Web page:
I have always enjoyed listening to elderly folks talk about life in the old days. My grandparents remembered life before the automobile, before electricity, and before indoor plumbing. My parents remember experiencing as children the hardships of growing up during the Great Depression. And in this fast changing world, people my age look back to the very different world of our childhood in the 50’s and 60’s. But no matter what age we are, when we talk about times past, we don’t just call them the ‘old days,’ we call them the “GOOD old days.”
But I have also heard elderly people talk about the severe hardships of those old days, and they usually admit that the good old days weren’t always so good. So why, in this age of every convenience and unprecedented wealth, should we be looking back with any kind of fondness at all? Winter will soon be here. When the temperature dips to twenty below do you think anybody will be wishing for the ‘good old days’ of outdoor toilets?
I think back to my immigrant ancestors, those hardy folks who left their homeland to come to Minnesota a century and a half ago. I try to imagine what it would be like if my great-great-grandparents, August and Augusta, could come ‘back to the future’ of 2015 for a visit. Surely they would be dazzled by the ease of life today. The work that even a small lawn tractor could do would amaze them, much more so the huge machinery that can now plant or harvest in a few hours what they worked at for weeks. And what would they think of the quick trip to town in a warm car, instead of a slow ride in a cold horse-drawn wagon? Once there, they would be amazed to see the grocery store aisles lined with everything– bread already baked, strawberries in March, entire meals that could be prepared in minutes. Imagine their astonishment at schools, not just for a few months when the kids were not needed at home, but for nine months a year, with children in separate grades; and then college as a common destination for many, not just the wealthiest. They could also wonder at the incredible health care, not to mention an average life span of 77 years instead of 46, along all the wonders of technology– televisions, cell phones, computers, or even electric lights. One does not have to go back too many years to find none of that enjoyed by anyone. Our great-great-grandparents would probably say that life in modern America is better than anything they even expected in heaven itself.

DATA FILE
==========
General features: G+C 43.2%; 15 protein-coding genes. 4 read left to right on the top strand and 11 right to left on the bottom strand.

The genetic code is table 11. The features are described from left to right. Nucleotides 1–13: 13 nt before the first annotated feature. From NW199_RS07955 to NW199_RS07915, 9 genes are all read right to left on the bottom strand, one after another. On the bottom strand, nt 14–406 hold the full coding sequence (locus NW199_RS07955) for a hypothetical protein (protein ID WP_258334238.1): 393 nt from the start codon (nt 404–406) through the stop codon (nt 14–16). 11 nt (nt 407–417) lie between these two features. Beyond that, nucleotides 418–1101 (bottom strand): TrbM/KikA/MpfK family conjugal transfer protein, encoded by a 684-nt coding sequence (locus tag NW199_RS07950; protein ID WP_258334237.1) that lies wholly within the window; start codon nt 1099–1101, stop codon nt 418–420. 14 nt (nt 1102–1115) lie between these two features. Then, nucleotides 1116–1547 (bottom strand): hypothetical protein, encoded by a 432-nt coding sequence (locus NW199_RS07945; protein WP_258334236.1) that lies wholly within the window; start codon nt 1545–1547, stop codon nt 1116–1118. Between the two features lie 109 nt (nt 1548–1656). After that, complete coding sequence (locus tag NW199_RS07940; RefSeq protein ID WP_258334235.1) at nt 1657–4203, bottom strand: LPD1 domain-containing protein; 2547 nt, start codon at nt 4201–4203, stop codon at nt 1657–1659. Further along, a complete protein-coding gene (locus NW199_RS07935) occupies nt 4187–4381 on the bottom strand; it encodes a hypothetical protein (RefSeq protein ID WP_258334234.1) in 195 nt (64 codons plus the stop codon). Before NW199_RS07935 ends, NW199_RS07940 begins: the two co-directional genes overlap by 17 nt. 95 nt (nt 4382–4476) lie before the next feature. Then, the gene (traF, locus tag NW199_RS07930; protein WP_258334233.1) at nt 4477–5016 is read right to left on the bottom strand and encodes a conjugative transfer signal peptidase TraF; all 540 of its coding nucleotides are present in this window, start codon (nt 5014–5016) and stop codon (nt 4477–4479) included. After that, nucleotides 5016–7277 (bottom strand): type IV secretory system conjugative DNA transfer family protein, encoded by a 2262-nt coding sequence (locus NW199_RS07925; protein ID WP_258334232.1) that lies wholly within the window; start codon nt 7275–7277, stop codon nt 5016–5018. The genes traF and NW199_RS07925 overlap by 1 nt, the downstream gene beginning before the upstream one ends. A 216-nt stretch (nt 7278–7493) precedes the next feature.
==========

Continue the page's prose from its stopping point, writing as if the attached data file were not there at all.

But if life is so good now, why is it that the old days often look better? Many people today do not feel very positive about life today, nor do they think the future will be any better. Despite steady gains, it is common to hear Americans say, “My parents had it better than I do.” Americans tell pollsters that the country is going downhill, that they feel unbearably stressed out, and that their children face a declining and frightening future. The percentage of Americans who describe themselves as ‘happy’ has not budged since the 1950’s, even though the average real income has more than doubled. Far from feeling better about their lives, many are feeling worse. Such gloominess seems strange in a country of ever higher living standards and unprecedented personal freedom, but such unhappiness and hopelessness is common.
An author named Greg Easterbrook looked at all of this in his 2004 book The Progress Paradox: How Life Gets Better While People Feel Worse. (2004?– even that is looking like the ‘good old days’!) He lists five reasons why people feel worse even though so many things are so much better, and then he suggests a solution. First his reasons.
The first reason is what Easterbrook calls “the revolution of satisfied expectations.” He says that most people judge their well being not by where they stand, but by their hopes for ongoing improvement in the coming years. He said that in the 1950’s people lived in small houses, struggled to afford one car, and few, if any family members attended college. But, he says, they were in good spirits because they expected soon to be earning and possessing more, expectations that were met for decades. But now many people have large houses, three or more cars, and whoever wants to go to college, can go. Many already have far more than they need, so the expectation that each new year will be noticeably better than the last, once deeply ingrained in Americans, is fading. Millions of Americans find that they now have what they once dreamed of having; and it has not made them happy, and so they wonder what will?
The second reason is what Easterbrook calls “catalog induced anxiety.” While we already have more than enough, we can, at the same time, see on TV and on-line the lavish lives of the very wealthiest, those folks living lives like we cannot ever hope to live. Even though average Americans have the highest average standard of living in human history, they look not at the 98% of the people who ever lived who had (or have) far less, but at the one-tenth of one percent who have the very most– and they become convinced they are missing something. (There are even words for this now– FOMO, Fear Of Missing Out, or FOHMO, Fear of Having Missed Out) (continued…)
Ecclesiastes 7:10 — Do not say, “Why were the old days better than these?” For it is not wise to ask such questions.
Ecclesiastes 5:10 — Whoever loves money never has enough; whoever loves wealth is never satisfied with their income. This too is meaningless.
I Timothy 6:6-8 — But godliness with contentment is great gain. For we brought nothing into the world, and we can take nothing out of it. But if we have food and clothing, we will be content with that.
O Lord, Jesus Christ, who art as the shadow of a great rock in a weary land, who beholdest thy weak creatures, weary of labor, weary of pleasure, weary of heart from home deferred, weary of self; in thine abundant compassion, and unutterable tenderness, bring us, we pray thee, into thy rest. Amen.
–Christina Rosetti (1830-1894)